Novel Pathway of Metabolism of α-Linolenic Acid in the Guinea Pig
TLDR
The metabolic fate of an oral dose of 14C-labeled ALA is explored in guinea pigs fed a defined diet for 3 wk from weaning to identify a new route of metabolism of ALA in this species, presumably through the sebaceous glands onto fur. Expand
...
1
2
3
4
5
...

References

SHOWING 1-10 OF 20 REFERENCES
A comparison of the metabolism of elaidic, oleic, palmitic, and stearic acids in the rat.
  • R. H. Coots
  • Biology, Medicine
  • Journal of lipid research
  • 1964
TLDR
The evidence is clear that the animal is capable of metabolizing trans fatty acids such as elaidic acid, and that the isomeric acids disappear from the tissues on cessation of their incorporation into the body tissues. Expand
Metabolism of 1-C14 Octanoic and 1-C14 Palmitic Acid by Rat Intestinal Slices.∗
TLDR
Analysis of the lipid soluble products by gas liquid chromatography demonstrated that a small but significant amount of the label from C14-octanoic acid was recovered in fatty acids with chain lengths of 10-20 carbon atoms, indicating that very little mucosal catabolism of palmitic acid had occurred. Expand
Conversion of first and sixth carbons of stearic acid to carbon dioxide by rats.
TLDR
It is postulated that, once the breakdown of palmitic acid is initiated in the intact animal, a palMITic acid molecule is disrupted in such a manner that all of its carbons are converted to COz at about the same time. Expand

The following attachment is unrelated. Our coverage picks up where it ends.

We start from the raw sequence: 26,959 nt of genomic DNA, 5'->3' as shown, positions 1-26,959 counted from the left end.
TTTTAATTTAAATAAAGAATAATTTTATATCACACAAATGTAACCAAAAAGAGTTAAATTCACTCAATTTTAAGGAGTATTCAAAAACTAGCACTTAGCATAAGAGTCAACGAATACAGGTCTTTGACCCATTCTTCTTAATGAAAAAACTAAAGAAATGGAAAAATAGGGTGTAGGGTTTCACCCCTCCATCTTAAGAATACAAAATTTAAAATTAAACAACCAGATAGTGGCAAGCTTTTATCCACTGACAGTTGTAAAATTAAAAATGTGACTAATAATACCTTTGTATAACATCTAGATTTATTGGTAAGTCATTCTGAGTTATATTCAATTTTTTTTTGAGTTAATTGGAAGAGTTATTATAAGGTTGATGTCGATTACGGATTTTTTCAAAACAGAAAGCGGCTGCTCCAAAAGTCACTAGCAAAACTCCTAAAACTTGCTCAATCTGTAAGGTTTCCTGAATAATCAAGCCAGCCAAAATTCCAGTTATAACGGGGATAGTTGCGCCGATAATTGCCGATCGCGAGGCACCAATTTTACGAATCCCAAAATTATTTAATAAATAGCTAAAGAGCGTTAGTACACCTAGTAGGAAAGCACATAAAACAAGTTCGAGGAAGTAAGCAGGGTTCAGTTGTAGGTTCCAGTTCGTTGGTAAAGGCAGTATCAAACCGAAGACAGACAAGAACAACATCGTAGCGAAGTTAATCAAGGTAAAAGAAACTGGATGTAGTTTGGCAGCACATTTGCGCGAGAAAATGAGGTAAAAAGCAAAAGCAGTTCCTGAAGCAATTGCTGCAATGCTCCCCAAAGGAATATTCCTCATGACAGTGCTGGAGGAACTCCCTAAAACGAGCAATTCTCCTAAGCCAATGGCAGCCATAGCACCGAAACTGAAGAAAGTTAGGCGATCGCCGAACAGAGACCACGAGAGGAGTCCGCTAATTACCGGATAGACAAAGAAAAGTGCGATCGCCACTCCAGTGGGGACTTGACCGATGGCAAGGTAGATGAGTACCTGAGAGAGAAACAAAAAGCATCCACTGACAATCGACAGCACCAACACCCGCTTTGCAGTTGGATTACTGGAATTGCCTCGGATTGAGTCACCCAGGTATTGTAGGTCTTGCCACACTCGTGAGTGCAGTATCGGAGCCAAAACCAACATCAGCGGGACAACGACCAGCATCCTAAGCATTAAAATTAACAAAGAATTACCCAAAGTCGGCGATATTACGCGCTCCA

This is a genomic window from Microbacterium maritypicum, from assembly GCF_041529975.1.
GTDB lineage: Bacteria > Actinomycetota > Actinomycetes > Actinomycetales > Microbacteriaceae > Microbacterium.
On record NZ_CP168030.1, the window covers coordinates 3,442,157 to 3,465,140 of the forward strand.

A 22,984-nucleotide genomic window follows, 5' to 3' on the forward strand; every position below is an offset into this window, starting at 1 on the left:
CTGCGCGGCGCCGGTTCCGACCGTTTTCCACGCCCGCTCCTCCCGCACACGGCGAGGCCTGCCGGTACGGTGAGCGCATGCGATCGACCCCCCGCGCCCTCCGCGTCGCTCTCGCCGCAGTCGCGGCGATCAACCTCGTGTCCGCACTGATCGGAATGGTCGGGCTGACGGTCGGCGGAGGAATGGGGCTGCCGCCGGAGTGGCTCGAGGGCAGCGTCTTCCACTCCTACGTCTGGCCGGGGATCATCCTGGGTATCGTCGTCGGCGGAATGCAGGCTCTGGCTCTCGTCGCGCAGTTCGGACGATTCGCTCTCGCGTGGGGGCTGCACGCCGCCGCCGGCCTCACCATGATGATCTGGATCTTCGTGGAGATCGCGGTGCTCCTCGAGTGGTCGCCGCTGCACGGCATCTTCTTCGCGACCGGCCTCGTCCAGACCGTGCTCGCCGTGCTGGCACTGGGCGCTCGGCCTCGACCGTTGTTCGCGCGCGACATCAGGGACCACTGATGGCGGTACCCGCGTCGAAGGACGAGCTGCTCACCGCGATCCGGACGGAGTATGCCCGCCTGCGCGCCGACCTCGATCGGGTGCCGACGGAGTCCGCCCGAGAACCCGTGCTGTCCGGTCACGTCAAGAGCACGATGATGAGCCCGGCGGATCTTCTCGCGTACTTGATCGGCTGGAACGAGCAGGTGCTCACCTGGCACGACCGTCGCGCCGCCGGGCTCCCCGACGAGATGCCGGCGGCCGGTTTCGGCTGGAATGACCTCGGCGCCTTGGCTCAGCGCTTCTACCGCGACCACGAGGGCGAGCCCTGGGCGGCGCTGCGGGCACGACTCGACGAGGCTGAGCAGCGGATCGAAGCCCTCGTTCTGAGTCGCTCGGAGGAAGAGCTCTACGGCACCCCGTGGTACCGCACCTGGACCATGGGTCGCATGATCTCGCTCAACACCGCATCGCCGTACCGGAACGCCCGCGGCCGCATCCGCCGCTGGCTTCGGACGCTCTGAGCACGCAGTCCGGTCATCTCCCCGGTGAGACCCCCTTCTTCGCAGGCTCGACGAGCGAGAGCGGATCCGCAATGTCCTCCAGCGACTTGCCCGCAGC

Differences in the intestinal absorption of saturated and unsaturated long chain fatty acids.
TLDR
It is concluded that although intraluminal solubility of palmitate is less than that of linoleate, initial uptake of the two lipids by intestinal mucosa is similar, and significant differences in rates of entry into the cell and/or rate of microsomal metabolism result in a significantly less rapid reesterification and, therefore, overall absorption. Expand
Whole body oxidation of dietary fatty acids: implications for energy utilization.
Whole body oxidation of dietary stearic, oleic, and linoleic acid was measured in males consuming a test diet of normal foods at a level commensurate with energy requirements for 16 days. LabeledExpand
Intestinal lymph as pathway for transport of absorbed fatty acids of different chain lengths.
TLDR
The present investigation deals with the extent to which the even-carbon homologues from decanoic to my&tic acids and stearic acid can be recovered in intestinal lymph after their absorption. Expand
A fatty acyl-CoA oxidizing system in rat liver peroxisomes; enhancement by clofibrate, a hypolipidemic drug.
  • P. Lazarow, C. de Duve
  • Biology, Medicine
  • Proceedings of the National Academy of Sciences of the United States of America
  • 1976
TLDR
Purified rat liver peroxisomes contain a cyanide-insensitive fatty acyl-CoA oxidizing system that uses O2 and NAD as electron acceptors, and the activity of this system is increased approximately one order of magnitude in rats treated with clofibrate. Expand
A preliminary investigation into the oxygen-combining properties of pogonophore haemoglobin.
  • R. Wells, R. P. Dales
  • Chemistry, Medicine
  • Comparative biochemistry and physiology. A, Comparative physiology
  • 1976
Abstract 1. 1. 1. The respiratory pigment of the pogonophore Siboglinum ekmani has an extraordinarily high affinity for oxygen, the p50 being 0.085 mm Hg (11.3 N m−2) at pH 6.5 and 20°C. 2. 2. TheExpand
...
1
2
...